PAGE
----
Almost five years ago, following the death of Michael Brown in Ferguson, Missouri, the Black Student Task Force presented a series of 13 demands to me, which included the denaming of Deady and Dunn halls. Following the preparation and dissemination of a detailed report by three eminent historians on Matthew Deady and Frederick Dunn and a remarkable period of consultation with the entire community that elicited over 1,000 written comments, I recommended to the Board of Trustees that it take the name off Dunn Hall. I did not recommend denaming Deady Hall. Subsequently, the board voted unanimously to dename Dunn Hall and later, after a consultative process, to rename the building in honor of DeNorval Unthank Jr., a distinguished black alumnus and prominent architect.
Three-and-one-half years later, the Board of Trustees is holding a meeting before the end of June to consider whether to rename Deady Hall. Specific details about the time and date of the board meeting will be announced as soon as possible. I have sent a recommendation to the board for their consideration. I recommend that the name be removed.
The Principles of Denaming
In a communication to the community dated September 1, 2016, with respect to Dunn and Deady halls, I stated a set of principles that would guide my decision about whether to recommend to the Board of Trustees that a building be denamed. Those principles were as follows:
- Bigotry and racism have no place in our society or our university. Each of us must value each other based on individual merit and not the color of our skin, the social status of our parents, our gender, sexual orientation, gender identity, religion, or physical or mental ability.
- It is vital that all students at the University of Oregon feel valued and included as part of this institution. This is true for every member of our community, but particular attention needs to be paid to members of groups who often feel isolated and alienated as a result of their chronic underrepresentation on campus and the legacy of racism in this state and nation.
- We must be careful not to obscure our history regardless of whether we like what we find when we study it. The only way we can understand our present and prevent injustice from repeating itself is to study our history and learn from our past.
- The process of naming or denaming a building has symbolic value. But symbols are less important than actions that affect the material circumstances of members of our community.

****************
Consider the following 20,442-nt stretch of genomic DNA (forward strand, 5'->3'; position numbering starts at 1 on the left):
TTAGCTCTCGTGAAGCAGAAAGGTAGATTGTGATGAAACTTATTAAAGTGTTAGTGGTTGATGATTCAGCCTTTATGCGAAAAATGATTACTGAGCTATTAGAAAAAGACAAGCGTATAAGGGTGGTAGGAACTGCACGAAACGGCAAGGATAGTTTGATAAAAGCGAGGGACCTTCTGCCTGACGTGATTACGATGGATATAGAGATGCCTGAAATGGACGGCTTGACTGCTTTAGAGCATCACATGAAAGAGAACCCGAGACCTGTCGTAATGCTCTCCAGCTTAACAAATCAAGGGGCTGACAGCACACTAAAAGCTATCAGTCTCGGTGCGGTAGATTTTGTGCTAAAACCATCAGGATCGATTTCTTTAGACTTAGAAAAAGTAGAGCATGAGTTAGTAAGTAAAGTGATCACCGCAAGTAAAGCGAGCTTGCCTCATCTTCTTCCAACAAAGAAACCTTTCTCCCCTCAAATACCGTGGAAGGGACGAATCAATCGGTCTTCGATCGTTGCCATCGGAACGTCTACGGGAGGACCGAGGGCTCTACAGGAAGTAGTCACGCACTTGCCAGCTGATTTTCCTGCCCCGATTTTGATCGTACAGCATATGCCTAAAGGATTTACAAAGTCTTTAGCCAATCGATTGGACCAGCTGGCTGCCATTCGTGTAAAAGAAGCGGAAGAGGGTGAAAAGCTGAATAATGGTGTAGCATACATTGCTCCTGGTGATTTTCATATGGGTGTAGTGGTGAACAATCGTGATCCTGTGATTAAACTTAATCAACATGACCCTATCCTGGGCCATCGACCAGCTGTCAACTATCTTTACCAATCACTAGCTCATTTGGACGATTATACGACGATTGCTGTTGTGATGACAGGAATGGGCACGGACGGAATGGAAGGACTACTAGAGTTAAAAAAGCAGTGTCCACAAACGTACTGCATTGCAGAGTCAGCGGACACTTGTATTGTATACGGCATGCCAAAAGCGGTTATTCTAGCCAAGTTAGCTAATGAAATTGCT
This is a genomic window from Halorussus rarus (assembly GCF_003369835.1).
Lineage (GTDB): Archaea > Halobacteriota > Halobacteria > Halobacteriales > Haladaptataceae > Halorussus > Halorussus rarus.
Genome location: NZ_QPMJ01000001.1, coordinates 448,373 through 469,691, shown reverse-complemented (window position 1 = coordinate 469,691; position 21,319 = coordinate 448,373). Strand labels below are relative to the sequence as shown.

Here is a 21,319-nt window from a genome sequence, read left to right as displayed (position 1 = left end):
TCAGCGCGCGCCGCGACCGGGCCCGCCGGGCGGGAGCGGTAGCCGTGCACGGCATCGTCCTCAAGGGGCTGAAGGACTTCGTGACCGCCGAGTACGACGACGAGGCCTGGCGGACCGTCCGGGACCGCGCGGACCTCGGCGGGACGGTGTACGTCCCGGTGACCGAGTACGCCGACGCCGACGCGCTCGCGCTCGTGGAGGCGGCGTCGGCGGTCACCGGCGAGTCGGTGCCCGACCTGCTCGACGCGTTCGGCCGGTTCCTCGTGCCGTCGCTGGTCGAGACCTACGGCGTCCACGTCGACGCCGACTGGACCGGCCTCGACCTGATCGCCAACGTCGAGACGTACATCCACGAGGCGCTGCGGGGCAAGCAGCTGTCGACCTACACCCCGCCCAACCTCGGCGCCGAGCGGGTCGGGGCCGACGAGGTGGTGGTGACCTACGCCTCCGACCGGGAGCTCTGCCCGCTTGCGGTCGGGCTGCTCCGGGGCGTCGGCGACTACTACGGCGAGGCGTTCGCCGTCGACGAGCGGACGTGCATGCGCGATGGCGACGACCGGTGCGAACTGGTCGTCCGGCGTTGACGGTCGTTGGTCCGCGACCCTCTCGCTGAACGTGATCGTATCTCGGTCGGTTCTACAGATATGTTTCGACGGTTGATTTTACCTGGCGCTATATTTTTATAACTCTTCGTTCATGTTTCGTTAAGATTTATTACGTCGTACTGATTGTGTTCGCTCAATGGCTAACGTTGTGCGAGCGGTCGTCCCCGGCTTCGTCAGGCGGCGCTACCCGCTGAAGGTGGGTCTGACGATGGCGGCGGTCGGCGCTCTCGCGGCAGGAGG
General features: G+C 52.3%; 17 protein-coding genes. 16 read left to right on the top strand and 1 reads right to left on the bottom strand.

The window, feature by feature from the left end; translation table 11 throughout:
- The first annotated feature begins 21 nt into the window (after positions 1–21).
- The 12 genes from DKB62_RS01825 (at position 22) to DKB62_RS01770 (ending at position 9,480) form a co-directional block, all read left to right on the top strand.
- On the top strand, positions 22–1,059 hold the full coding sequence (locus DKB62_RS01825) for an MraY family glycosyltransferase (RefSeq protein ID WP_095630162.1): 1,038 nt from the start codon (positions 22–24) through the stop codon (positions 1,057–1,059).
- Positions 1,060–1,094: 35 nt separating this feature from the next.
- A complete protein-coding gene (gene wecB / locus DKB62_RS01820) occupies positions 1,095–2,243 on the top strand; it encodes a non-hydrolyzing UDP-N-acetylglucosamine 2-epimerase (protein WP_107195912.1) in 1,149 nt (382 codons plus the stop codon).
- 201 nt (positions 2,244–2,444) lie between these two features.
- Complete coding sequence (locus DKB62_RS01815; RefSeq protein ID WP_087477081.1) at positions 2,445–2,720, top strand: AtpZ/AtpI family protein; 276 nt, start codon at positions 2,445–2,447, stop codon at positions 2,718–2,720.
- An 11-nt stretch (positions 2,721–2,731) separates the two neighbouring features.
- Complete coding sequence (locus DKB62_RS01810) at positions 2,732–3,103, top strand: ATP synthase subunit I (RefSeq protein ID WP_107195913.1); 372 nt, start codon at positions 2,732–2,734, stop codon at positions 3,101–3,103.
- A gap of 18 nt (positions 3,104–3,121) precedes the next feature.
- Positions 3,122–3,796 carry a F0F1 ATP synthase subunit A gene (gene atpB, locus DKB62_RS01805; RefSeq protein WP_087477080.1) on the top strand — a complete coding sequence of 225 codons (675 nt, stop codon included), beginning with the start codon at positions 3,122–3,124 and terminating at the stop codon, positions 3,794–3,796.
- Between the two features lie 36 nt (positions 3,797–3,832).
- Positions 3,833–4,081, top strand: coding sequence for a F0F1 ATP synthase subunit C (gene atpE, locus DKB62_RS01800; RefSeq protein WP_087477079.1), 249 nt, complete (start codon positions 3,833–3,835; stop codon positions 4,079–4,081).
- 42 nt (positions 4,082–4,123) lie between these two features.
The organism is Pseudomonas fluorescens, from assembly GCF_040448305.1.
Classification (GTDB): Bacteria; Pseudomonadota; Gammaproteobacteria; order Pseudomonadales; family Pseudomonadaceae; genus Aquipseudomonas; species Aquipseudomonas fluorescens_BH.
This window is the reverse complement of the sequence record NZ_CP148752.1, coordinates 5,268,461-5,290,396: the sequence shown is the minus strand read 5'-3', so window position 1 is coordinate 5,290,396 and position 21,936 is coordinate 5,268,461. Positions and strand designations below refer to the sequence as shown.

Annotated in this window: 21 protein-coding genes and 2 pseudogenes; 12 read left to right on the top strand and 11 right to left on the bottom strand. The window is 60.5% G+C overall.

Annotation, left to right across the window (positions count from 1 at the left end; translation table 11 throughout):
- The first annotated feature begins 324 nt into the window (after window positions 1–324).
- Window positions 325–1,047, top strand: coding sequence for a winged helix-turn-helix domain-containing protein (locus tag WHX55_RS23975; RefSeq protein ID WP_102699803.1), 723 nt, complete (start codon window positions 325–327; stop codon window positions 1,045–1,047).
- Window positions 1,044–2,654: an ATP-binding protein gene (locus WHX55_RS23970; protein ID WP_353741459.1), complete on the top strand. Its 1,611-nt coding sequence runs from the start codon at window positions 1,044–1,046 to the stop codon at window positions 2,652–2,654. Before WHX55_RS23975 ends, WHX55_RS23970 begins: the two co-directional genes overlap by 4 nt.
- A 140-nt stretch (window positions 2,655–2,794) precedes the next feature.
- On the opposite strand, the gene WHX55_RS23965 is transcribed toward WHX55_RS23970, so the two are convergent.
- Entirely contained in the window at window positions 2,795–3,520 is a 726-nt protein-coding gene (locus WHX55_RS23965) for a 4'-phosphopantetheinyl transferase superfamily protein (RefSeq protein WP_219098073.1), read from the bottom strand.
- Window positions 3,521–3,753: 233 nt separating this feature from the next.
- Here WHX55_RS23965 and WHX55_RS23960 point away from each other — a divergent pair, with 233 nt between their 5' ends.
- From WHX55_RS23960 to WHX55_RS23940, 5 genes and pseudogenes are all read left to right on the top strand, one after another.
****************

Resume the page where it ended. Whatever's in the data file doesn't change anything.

- Naming a building and denaming a building are not identical actions and should be governed by separate decision-making processes and considerations.
- Naming a building honors an individual either for exceptional contributions to the university and our society or for exceptional generosity. While extremely meaningful, naming a building occurs regularly and is usually done contemporaneously with, or shortly after, the life of the person for whom a building is named. The very purpose of naming is to establish a durable honor that stands the test of time.
- Denaming a building, on the other hand, is an extraordinary event and should only occur in very limited circumstances. Many decades may have passed since the person whose name is on a building was alive, and information will typically be less complete than in a naming decision. Contemporary decision-makers will often be limited in their ability to evaluate the behavior of people who lived in circumstances and with cultural mores very different from our own. Denaming is also an act associated with ignominy and the destruction of reputation. We should normally be careful when we do this, particularly because the person involved will seldom be available to defend himself or herself.
- Finally, denaming threatens to obscure history and hide the ugliness of our past, which is contrary to our institution’s values of promoting lifelong learning and sharing knowledge. Therefore, the presumption should be against denaming a building except in extraordinarily egregious circumstances.
In my January 25, 2017, decision not to recommend the denaming of Deady Hall I reasoned that, although Deady “held racist views which I find abhorrent and contrary to the principles of our university,” historians found he had undergone a “metamorphosis” as evidenced by his support of the Fourteenth and Fifteenth Amendments after the Civil War and acts to protect the rights of Chinese immigrants. Ultimately, I determined that despite the heinous nature of Deady’s views on race, his other “positive acts” and his noteworthy historical importance to the nation, state, and university were of such distinction that it did not merit overturning the presumption against taking his name off the building. You can read my entire recommendation here.